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What Experts Have Found About Carbonated Drinks?

Some US researchers have discovered the possibility of a link between the presence of genetic markers of a particular product type and risk of obesity carbonated beverages.

In a new study described in The New England Journal of Medicine, in subjects who DNA markers of a certain type, in an amount greater than others, are subject to a higher risk of obesity. In addition, the more they drank several drinks with sweeteners, the rose and the difference between the two groups in terms of risk of obesity.

These markers are nothing new in science, people who were being considered genetically prone to obesity. However, experts held until now little information about how people who have such weight markers in DNA is influenced by several lifestyle factors such as types of food and drink consumed.

"Our data suggest that genetic and environmental factors may have a combined effect on the risk of obesity. In the case of those who already have a high genetic risk, obesity risk could be mitigated by choosing healthier beverages, "said a researcher of the study, Qi Lu, assistant professor at the Harvard School of Public Health.

With each added 10 points to genetic risk score, predisposition to obesity increased by 35 percent in those who ate less than one serving of drinks with sweeteners month, but increased by 59 percent among those who drank one to four servings per month and 235 percent for those who consumed one or two servings a day.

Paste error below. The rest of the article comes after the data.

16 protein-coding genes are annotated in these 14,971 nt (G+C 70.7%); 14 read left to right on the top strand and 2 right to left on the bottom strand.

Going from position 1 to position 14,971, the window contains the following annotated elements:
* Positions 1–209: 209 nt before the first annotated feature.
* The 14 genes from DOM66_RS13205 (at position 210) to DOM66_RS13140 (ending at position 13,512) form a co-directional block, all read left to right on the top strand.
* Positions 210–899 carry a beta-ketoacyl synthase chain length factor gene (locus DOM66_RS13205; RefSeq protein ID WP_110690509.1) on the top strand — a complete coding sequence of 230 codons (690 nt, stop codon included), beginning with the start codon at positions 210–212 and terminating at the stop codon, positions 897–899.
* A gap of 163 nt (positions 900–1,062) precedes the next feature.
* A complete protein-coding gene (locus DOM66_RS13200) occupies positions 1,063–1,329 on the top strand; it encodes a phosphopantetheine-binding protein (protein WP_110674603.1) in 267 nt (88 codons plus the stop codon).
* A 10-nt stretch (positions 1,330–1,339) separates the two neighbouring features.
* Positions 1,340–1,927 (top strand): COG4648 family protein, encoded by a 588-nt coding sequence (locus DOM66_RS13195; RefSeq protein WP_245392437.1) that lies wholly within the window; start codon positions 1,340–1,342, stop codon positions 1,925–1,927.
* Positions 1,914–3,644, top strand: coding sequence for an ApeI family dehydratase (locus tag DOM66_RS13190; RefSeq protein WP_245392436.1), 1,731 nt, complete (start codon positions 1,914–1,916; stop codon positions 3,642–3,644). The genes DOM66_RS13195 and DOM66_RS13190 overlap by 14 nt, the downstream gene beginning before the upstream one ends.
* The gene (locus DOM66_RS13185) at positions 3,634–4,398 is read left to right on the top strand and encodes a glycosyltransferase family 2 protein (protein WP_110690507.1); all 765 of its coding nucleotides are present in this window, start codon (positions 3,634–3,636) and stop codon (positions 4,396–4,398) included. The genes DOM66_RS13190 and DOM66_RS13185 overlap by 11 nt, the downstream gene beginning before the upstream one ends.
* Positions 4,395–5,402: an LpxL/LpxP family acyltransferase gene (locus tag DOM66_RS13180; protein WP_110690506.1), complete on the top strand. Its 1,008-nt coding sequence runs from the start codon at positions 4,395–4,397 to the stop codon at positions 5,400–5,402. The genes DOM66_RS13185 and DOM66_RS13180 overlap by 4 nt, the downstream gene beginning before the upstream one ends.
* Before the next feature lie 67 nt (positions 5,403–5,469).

"Our findings point out the need to test some methods of interventions that reduce the intake of sweet drinks and to serve as a means of reducing the risk of obesity and related diseases," the researchers wrote in the issue of September 21 issue of the New England Journal of Medicine.

Sweetened beverages contributes most likely to obesity because they have high levels of calories, but do not satisfy the appetite, which is why, often, people reduce calorie intake from food to compensate those they consume in liquid form.

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